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Design problems with water heater

Lola Bachar


Joined: Sep 03, 2012
Posts: 4
Hello everybody;

My man and I are working on a Rocket water heater so we can create a shower. However we keep bumping into the same problem with every design we tried so far. Our water doesn't generate enough heat and therefore stays cold.

The design of the rocket stove mass heater works perfectly. We have downdraft and no emissions.

We currently are using 15m of copper pipeline strapped around the heat riser (inner pipe). Around this inner pipe is another pipe slightly larger filled with lava stones for isolation. A large barrel is covering this entire construction.

I will include a drawing of the design we have at the moment. At the drawing the ratios aren't quite correct but in real life we used the instructions written in the "rocket mass heaters book".

Does anyone like to share their opinions/ideas with us how to make this work? We can't figure it out. Thanks in advance!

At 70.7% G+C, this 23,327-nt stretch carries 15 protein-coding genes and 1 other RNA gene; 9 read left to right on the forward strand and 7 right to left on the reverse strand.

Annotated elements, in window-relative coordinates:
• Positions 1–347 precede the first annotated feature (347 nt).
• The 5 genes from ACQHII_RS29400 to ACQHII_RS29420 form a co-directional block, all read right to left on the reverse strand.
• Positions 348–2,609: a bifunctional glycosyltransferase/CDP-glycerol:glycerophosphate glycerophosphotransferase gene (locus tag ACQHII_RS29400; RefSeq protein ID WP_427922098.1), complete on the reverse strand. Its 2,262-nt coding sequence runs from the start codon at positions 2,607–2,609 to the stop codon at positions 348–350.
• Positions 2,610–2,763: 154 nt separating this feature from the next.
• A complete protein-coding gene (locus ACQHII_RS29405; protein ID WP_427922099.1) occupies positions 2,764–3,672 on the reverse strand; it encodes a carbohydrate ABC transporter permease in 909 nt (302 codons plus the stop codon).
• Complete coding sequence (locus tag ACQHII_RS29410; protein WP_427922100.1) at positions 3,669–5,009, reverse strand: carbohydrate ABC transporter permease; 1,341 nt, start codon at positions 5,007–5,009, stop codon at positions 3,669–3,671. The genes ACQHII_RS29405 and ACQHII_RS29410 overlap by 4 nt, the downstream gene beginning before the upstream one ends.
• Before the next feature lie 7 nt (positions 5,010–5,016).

Lola Bachar


Joined: Sep 03, 2012
Posts: 4
Is this a matter of time? Should we preserve the water we are heating in a tank and send it back over and over again trough the heater till it's warm enough?
Obviously we have to foresee a ventilation point so the tank doesn't explode cause of the steam when it get's too hot.

I understand an instant hot water system is very dangerous to build and should not be tried at home (like this http://www.ecofilms.com.au/rocket-stove-water-heater/ )

Is there a way in the system we're using now to create enough instant warm water? The water runs trough the copper lines at the moment, we are not storing it. So there is no danger in blowing ourselves up.
karol kerl


Joined: Jul 03, 2012
Posts: 25
You have to expose your 15m of copper pipeline directly to the heat, not strapp it around the inner pipe.
As you have it the heat can only be transfered, where the pipeline has direct contact to the inner pipe.
That's a pretty small contact area, even in the best case.
The by far largest surface part of your pipe is surrounded by insulation.

Also you should reverse input and output.
A counter flow with the input at the top is more effective.

A barrel as in the "rocket stove water heater" at ecofilms is perfectly safe if it is not pressurized.
Without excess pressure in the barrel the water in the coil cannot overheat.
Simply use another tube with a siphon as a simple valve.
Small amounts of steam can condense in the tube and flow back to the barrel.
The tube can also be used to replace water lost by evaporation.
In the worst case the barrel will just evaporate empty.
Lola Bachar


Joined: Sep 03, 2012
Posts: 4
Hello Karol,

Thanks for the reply!